14. @JamieWho, aluminum cans have a plastics lining, though I don’t think it’s dangerous.

    @CutThroughtStuffGuy, think about it…

    With the lining the drink would eat the aluminium, sometimes you find an old can, still sealed but empty. There will be a small hole somewhere where the contents ate thru the can and escaped.

    Even steel cans get liners sometimes, especially if they have tomatoes. Tomatoes are acidic, they’ll eat the can too.

    If you drop an aluminium can into caustic soda (drain cleaner), it will eat the aluminum and leave the liner behind. Caustic soda is nasty stuff, it will eat you given the chance.

  15. Nice Hack, I’m inspired to try it tomorrow.
    By they way, for all you doubters about whether it’s a Hack or not … my grandfather used to Hack useful things together from other objects when he was a boy in the late 1800’s, and thats what he said, he “Hacked it together”, was the phrase, so he was a Hacker by his own words. I believe the phrase comes from using a Hack Saw to cut up metal objects to reuse.

  16. @Derek X-
    THAT is the best definition of ‘HACK’-ing something I have heard. Thanks.

    To others that think it is too ‘MAKE’ and not enough ‘HACK’- well, break PT’s heart and go to the MAKEblog. I found HAD from being there first, and it is all the same mishmash. Same cake, different icing. All good, however ;)

  17. OK… now after watching the video…

    Wow! What a nice piece of work. And, FWIW, the author uses the term ‘upcycle’. My Grandpa would have said ‘hacked’ also, I am sure.

    One of the few things I may actually do after seeing here. Nice.

  18. Always the same “that’s not a hack” rhetoric…
    As the host of “Schprocket” says, “Your story grows tiresome.”

    Here’s a better idea: What if the moderator prohibits anyone from posting “that’s not a hack” until that person has submitted at least two projects they’ve built that are examples of what a hack *IS*.

  19. Martha Stewart was the ultimate hacker?
    i’ve long since pondered recycling aluminum cans into aluminum sheets, which become aluminum skins and skeletons for aluminum model vehicles. land, water, but is it light enough for aerial vehicles, that is the question. i know it can’t be as light as balsa

  20. Just tried the cleaning, cutting, and embossing techniques on a tiny sheet I got from a half-size drink can.

    Pretty easy stuff to do!
    I can hardly wait to get my hands on some larger cans (hmmm, double entendre anyone?) to try the box forming.

    Very cool stuff.

  21. I am very familiar with caustic’s effects on aluminum. We are almost done building an in house, $60,000 anodizing line. Caustic makes short work of aluminum. Acid eats it too although at a slower rate than alkaline caustic soda.

    If you didn’t spray on a liner, the can would impart a metallic taste to the food and possibly even be broken down by the food or beverage. Since the purpose of the can is to protect its contents, this is no good. So cans have a thin liner. Sort of like how pennies have a thin layer of copper but are really mostly zinc.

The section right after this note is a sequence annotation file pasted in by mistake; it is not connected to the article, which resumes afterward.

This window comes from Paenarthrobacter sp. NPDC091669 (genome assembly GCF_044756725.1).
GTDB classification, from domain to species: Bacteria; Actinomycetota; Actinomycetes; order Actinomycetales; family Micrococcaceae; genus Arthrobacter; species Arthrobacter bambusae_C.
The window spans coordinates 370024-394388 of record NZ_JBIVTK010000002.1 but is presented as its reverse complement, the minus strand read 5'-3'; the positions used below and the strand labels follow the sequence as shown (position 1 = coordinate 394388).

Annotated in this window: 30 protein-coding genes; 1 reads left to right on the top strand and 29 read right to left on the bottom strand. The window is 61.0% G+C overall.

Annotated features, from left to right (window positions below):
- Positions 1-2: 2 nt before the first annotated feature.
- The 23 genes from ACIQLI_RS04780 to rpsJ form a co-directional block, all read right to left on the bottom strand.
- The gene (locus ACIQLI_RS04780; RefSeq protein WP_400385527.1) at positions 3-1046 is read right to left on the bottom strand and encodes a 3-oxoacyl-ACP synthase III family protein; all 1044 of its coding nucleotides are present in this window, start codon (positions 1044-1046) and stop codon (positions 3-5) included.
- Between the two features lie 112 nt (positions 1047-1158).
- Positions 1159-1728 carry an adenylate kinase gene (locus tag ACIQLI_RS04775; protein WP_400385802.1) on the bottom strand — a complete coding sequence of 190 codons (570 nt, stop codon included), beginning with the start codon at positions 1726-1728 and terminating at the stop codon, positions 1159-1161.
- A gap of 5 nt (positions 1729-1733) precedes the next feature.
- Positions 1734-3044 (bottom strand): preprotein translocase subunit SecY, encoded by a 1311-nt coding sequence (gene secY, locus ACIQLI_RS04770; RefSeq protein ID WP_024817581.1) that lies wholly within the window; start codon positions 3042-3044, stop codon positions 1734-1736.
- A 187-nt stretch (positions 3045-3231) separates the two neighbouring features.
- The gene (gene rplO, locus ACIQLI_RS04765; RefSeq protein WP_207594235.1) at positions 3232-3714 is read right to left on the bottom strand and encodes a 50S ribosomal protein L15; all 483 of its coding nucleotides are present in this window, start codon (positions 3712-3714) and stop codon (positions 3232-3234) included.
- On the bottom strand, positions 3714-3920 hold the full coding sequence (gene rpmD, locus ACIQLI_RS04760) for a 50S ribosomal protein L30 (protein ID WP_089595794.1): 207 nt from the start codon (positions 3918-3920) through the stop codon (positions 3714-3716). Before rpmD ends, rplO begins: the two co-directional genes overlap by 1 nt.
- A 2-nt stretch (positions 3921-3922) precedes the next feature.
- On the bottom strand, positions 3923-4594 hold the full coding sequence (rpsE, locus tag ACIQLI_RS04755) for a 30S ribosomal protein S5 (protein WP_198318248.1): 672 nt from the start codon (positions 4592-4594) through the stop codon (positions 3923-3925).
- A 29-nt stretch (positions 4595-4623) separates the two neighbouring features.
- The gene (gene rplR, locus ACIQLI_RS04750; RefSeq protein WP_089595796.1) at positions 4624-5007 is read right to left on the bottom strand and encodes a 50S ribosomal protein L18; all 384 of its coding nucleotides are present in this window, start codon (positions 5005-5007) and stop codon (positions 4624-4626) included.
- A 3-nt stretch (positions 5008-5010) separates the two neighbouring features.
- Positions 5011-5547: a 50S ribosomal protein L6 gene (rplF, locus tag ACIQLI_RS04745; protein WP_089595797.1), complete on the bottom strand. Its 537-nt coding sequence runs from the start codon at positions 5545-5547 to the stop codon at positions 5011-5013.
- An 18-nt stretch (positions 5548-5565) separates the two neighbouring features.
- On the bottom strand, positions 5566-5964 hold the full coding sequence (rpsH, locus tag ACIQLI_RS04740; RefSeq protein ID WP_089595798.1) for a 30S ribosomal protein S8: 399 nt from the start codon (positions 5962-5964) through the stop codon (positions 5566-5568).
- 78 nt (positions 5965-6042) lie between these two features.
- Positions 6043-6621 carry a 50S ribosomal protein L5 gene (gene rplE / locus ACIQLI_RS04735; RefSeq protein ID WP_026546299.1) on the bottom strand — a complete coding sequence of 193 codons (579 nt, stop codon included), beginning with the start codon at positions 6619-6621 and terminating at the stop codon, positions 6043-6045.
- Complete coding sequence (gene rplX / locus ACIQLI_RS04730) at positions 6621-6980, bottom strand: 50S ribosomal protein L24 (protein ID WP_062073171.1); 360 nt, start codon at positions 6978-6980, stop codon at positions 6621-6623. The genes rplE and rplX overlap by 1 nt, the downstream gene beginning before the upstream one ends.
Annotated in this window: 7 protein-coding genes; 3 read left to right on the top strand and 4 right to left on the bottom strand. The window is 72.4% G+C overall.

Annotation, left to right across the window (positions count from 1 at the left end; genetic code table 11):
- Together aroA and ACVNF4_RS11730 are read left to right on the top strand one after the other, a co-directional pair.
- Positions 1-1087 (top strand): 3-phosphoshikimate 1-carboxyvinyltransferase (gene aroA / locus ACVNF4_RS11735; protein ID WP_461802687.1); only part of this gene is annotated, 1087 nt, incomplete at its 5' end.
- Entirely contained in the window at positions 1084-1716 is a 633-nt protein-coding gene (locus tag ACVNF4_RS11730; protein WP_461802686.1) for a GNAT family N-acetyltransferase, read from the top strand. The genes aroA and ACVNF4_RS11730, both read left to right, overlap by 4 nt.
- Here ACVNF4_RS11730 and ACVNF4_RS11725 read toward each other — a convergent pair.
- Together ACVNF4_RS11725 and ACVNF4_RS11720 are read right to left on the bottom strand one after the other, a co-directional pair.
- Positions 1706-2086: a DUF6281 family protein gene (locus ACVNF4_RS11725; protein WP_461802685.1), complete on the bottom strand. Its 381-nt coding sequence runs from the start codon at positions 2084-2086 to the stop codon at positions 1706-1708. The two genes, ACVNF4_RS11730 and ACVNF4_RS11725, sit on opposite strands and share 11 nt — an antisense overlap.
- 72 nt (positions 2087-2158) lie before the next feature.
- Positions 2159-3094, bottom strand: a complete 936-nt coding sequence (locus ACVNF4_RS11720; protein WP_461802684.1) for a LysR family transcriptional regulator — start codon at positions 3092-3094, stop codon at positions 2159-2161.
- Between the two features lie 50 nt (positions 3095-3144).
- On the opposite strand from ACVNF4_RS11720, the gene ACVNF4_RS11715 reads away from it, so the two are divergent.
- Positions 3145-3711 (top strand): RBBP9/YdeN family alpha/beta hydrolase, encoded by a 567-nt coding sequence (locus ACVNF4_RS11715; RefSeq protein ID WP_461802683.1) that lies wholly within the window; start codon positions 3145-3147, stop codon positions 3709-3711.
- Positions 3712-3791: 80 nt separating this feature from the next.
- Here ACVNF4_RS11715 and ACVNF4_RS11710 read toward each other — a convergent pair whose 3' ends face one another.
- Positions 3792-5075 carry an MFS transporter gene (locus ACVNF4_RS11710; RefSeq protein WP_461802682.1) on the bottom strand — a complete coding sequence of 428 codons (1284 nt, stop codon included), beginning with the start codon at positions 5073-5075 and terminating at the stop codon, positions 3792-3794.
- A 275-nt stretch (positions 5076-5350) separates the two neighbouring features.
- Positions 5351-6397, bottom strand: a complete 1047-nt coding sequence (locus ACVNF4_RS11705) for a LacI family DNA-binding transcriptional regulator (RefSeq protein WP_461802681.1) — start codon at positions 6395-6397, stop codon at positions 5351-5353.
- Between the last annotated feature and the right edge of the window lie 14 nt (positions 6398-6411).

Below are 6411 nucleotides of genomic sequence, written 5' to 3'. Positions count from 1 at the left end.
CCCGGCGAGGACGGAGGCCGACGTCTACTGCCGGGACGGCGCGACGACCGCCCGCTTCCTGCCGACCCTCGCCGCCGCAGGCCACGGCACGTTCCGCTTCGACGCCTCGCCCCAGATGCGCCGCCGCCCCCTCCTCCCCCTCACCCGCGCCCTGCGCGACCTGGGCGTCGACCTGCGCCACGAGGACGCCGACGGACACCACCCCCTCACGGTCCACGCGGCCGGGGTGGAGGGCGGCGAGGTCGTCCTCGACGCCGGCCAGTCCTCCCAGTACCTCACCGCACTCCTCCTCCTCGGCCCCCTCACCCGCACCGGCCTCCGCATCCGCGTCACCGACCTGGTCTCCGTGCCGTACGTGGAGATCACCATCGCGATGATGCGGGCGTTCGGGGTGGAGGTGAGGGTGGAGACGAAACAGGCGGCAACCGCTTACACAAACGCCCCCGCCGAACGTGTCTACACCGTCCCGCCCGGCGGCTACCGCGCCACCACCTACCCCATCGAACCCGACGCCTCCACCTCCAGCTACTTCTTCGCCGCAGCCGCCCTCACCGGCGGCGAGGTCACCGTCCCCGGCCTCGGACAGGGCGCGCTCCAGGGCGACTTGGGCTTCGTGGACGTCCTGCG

Here is a video of how aluminum cans are manufactured:

    If you skip to about the 3:20 mark, you can see them spraying a “water based” coating. That coating, I guarantee you, is a BPA based epoxy coating. Water soluble, sure. But still BPA based epoxy.

    Remember the outcry over Nalgene bottles and baby bottles because they contained BPA? Notice how they are no longer on the market? Several countries now ban BPA of any kind in baby products. Do you notice how you never see canned baby food? It is always in glass jars and plastic pouches?

    Surprise. Almost every single aluminum and steel can contains BPA too – and still does. That means every beer can. Every canned green beans. Every Coke. Every tomato paste. Every beer can.

    Oh and it *IS* possible to make cans WITHOUT BPA. You know why we have high fructose corn syrup instead of corn syrup in Coke and Pepsi and other sodas? It costs the manufacturers about a penny ($0.01) cheaper. BPA free liners are more expensive – 10 – 15% more expensive. Since there is no outcry from the customers, we have BPA liners.

    Tetra-Pak products use polyethylene and are BPA free, but those are more of a square “box” rather than a can. Of course, glass containers do not contain BPA.

    But if you think for a moment that aluminum cans and steel cans have no liner – you are sorely misinformed.

  22. Aerosolizing the liner seems like it would make it worse. In theory one could find a chemical that dissolves epoxy but not aluminum. But that’s probably a strong fuming acid or something.

  23. @CutThroughStuffGuy,

    Ha, my post should have said ‘without the liner…’ rather than ‘with the liner…’. Geez.

    Anyway, TreeHugger, who as the name suggests would normally be shrilly agreeing with you, kinda don’t –

    They say that rather than ‘Almost every single aluminum and steel can’ have a liner with BPA, it’s less than 1 in 5 for aluminium, and perhaps a 1 in 4 overall.

    Given the average dose of BPA from the soda can also comes with 15 or so teaspoons of suger, it’s fairly low on my list of things to worry about.

  24. There’s a difference between a ‘tin’ can and an aluminium one, if you come across a soda can without plastic inside now you can assume it’s at least 25 years old and it’s best to not drink the content :)
    At least that’s my experience, I haven’t seen a soda can without liner in my recollection.

    Because aluminium has been linked to brain diseases most all western countries put all sorts of limits on it, like not being allowed to make cooking pots from it without some protective covering, and I assume the soda can thing is because it’s so long on the shelf and exposed to various temperatures.

    The disadvantage is that most plastics release estrogen-hormone-like compounds and as a result now the average male has a lower sperm count that in the old days, no protection is without its flaws it seems.